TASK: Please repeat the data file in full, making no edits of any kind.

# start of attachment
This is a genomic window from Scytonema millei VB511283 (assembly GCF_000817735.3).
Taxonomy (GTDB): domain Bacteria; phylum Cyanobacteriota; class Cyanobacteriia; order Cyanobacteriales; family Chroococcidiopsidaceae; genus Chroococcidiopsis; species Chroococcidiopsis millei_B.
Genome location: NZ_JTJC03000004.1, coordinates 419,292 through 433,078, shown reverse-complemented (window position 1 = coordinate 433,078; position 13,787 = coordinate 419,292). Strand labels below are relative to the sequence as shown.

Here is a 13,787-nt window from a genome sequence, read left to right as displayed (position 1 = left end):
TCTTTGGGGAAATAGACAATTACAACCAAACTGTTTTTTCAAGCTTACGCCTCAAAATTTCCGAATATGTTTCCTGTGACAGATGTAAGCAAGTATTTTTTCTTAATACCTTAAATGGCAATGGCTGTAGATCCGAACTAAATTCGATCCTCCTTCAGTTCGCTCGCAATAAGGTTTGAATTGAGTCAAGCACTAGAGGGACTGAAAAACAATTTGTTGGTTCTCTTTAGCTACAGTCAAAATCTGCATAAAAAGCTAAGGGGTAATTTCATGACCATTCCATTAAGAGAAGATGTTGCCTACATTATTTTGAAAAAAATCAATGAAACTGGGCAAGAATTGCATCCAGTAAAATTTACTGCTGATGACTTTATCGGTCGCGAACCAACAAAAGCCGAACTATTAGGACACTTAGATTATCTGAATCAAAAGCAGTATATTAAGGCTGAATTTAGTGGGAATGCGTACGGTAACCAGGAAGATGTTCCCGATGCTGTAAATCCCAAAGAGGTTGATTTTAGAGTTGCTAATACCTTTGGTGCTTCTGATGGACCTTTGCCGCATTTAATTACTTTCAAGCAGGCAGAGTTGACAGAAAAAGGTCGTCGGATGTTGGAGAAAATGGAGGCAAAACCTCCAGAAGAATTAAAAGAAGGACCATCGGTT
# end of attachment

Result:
This is a genomic window from Scytonema millei VB511283 (assembly GCF_000817735.3).
Taxonomy (GTDB): domain Bacteria; phylum Cyanobacteriota; class Cyanobacteriia; order Cyanobacteriales; family Chroococcidiopsidaceae; genus Chroococcidiopsis; species Chroococcidiopsis millei_B.
Genome location: NZ_JTJC03000004.1, coordinates 419,292 through 433,078, shown reverse-complemented (window position 1 = coordinate 433,078; position 13,787 = coordinate 419,292). Strand labels below are relative to the sequence as shown.

Here is a 13,787-nt window from a genome sequence, read left to right as displayed (position 1 = left end):
TCTTTGGGGAAATAGACAATTACAACCAAACTGTTTTTTCAAGCTTACGCCTCAAAATTTCCGAATATGTTTCCTGTGACAGATGTAAGCAAGTATTTTTTCTTAATACCTTAAATGGCAATGGCTGTAGATCCGAACTAAATTCGATCCTCCTTCAGTTCGCTCGCAATAAGGTTTGAATTGAGTCAAGCACTAGAGGGACTGAAAAACAATTTGTTGGTTCTCTTTAGCTACAGTCAAAATCTGCATAAAAAGCTAAGGGGTAATTTCATGACCATTCCATTAAGAGAAGATGTTGCCTACATTATTTTGAAAAAAATCAATGAAACTGGGCAAGAATTGCATCCAGTAAAATTTACTGCTGATGACTTTATCGGTCGCGAACCAACAAAAGCCGAACTATTAGGACACTTAGATTATCTGAATCAAAAGCAGTATATTAAGGCTGAATTTAGTGGGAATGCGTACGGTAACCAGGAAGATGTTCCCGATGCTGTAAATCCCAAAGAGGTTGATTTTAGAGTTGCTAATACCTTTGGTGCTTCTGATGGACCTTTGCCGCATTTAATTACTTTCAAGCAGGCAGAGTTGACAGAAAAAGGTCGTCGGATGTTGGAGAAAATGGAGGCAAAACCTCCAGAAGAATTAAAAGAAGGACCATCGGTT